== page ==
American Bushman

"If you would not be forgotten as soon as you are dead, either write things worth reading or do things worth writing." —Benjamin Franklin

Monday, June 19, 2006

The ultimate sharpening setup

This weekend I took a custom Livesay RTAK out to the shop for some edge work to see if I couldn't turn it into a wicked chopper/slicer.

I first worked on convexing the blade and progressed from 220 grit to 400, 600, and 800 before moving to a Scotchbrite belt to remove any remaining scratches. Then I used the same belts to put the convex edge on the knife.

The RTAK is either flat or hollow ground so the center of the 2-inch wide blade still carries some of the coarse scratches found on Newt's knives. He's more known for his tough as nails work pieces than his highly polished show knives and this RTAK is no exception.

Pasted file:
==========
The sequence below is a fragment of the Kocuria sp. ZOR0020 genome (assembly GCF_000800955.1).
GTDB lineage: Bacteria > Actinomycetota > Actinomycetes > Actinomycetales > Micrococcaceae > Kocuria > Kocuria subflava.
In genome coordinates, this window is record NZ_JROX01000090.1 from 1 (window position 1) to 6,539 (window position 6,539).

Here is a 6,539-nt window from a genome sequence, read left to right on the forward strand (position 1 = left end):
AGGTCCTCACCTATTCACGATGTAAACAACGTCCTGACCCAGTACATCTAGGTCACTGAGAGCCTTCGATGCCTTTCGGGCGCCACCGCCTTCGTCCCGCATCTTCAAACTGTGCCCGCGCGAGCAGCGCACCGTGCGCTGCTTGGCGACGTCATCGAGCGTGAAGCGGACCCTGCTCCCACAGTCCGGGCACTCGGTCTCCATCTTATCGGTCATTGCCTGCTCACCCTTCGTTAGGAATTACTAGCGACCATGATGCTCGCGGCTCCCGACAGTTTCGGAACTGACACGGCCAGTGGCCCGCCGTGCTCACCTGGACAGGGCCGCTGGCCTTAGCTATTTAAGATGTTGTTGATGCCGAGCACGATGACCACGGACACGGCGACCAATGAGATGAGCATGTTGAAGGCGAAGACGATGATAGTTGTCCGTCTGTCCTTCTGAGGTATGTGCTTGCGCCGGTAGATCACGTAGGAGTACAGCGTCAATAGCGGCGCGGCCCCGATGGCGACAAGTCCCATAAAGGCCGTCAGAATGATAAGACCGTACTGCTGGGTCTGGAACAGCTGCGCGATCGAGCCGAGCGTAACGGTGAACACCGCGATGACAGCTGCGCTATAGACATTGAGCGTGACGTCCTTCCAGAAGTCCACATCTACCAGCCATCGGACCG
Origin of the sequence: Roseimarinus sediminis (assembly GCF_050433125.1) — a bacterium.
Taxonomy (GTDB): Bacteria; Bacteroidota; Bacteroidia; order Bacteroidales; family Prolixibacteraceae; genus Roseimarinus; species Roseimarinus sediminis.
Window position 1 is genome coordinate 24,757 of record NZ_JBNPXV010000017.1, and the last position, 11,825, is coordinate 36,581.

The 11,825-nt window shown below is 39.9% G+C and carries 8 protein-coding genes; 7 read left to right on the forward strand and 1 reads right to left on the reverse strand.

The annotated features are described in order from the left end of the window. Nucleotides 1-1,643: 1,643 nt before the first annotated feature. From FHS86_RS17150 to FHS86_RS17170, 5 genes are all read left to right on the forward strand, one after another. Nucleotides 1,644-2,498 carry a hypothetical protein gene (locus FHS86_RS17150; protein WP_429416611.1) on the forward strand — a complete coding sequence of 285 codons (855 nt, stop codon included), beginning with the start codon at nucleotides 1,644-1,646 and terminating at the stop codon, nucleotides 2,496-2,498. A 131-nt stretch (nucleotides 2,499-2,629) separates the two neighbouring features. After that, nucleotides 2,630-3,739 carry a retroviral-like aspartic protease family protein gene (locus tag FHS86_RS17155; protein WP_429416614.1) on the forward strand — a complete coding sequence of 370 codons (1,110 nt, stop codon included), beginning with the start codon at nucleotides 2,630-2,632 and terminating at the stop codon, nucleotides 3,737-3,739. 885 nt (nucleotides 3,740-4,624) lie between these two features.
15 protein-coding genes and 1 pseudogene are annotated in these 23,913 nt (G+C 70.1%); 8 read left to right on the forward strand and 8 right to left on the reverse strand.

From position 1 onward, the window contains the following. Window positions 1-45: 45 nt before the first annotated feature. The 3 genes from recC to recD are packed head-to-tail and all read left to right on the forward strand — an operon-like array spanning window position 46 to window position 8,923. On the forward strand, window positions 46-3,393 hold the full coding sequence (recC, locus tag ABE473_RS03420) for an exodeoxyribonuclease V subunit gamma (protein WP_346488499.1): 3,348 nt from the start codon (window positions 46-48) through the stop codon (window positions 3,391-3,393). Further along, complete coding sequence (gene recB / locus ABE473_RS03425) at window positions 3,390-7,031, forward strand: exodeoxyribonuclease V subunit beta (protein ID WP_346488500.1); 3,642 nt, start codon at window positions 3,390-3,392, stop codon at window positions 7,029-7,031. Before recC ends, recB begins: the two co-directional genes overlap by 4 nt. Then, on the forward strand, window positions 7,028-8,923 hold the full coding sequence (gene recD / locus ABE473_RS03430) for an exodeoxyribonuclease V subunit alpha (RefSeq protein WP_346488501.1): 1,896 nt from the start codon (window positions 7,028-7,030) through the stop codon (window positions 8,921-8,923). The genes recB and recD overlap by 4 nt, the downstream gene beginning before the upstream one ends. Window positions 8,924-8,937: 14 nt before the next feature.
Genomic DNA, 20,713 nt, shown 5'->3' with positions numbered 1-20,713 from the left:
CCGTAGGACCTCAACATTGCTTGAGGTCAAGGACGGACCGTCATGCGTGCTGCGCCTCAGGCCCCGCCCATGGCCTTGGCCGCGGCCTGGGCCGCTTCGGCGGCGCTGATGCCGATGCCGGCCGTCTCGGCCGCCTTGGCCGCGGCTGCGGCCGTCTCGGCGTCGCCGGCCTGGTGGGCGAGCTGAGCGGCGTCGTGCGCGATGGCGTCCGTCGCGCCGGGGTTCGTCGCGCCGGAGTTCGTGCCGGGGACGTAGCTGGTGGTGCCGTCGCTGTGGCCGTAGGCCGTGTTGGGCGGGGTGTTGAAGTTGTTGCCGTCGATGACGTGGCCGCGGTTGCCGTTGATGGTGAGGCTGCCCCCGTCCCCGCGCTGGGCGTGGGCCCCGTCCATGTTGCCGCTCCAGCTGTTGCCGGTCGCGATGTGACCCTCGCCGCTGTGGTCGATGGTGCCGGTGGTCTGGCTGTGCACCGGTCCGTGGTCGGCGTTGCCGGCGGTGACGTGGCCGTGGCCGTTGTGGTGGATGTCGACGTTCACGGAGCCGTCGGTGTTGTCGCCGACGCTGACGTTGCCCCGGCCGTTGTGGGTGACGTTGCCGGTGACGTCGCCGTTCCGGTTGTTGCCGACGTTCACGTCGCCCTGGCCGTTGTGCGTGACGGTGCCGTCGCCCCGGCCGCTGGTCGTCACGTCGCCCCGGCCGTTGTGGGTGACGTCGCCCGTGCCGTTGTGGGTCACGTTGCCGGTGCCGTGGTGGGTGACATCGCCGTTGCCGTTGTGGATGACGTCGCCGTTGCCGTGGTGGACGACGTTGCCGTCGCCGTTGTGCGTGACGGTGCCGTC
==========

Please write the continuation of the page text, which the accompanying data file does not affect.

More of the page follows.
Once I had the knife where I was happy with the look and feel of the blade I moved over to the buffer to clean up the wire edge and give the edge that final polish. Using black compound on one sewn muslin wheel and green on the other I worked the blade back and forth 4, 4, 3, 3, 2, 2, 1, 1. Repeat on the green wheel.

The RTAK is now scary sharp and a quick snap cut on one of the bushes outside the shop left several small branches cleanly cut.

There are several steps in this process that are potentially dangerous but the results are undeniable. The sharpest blades I've used have been sharpened this way and they've remained sharp longer than knives sharpened using other methods.

Thanks for reading,



Post a Comment

<< Home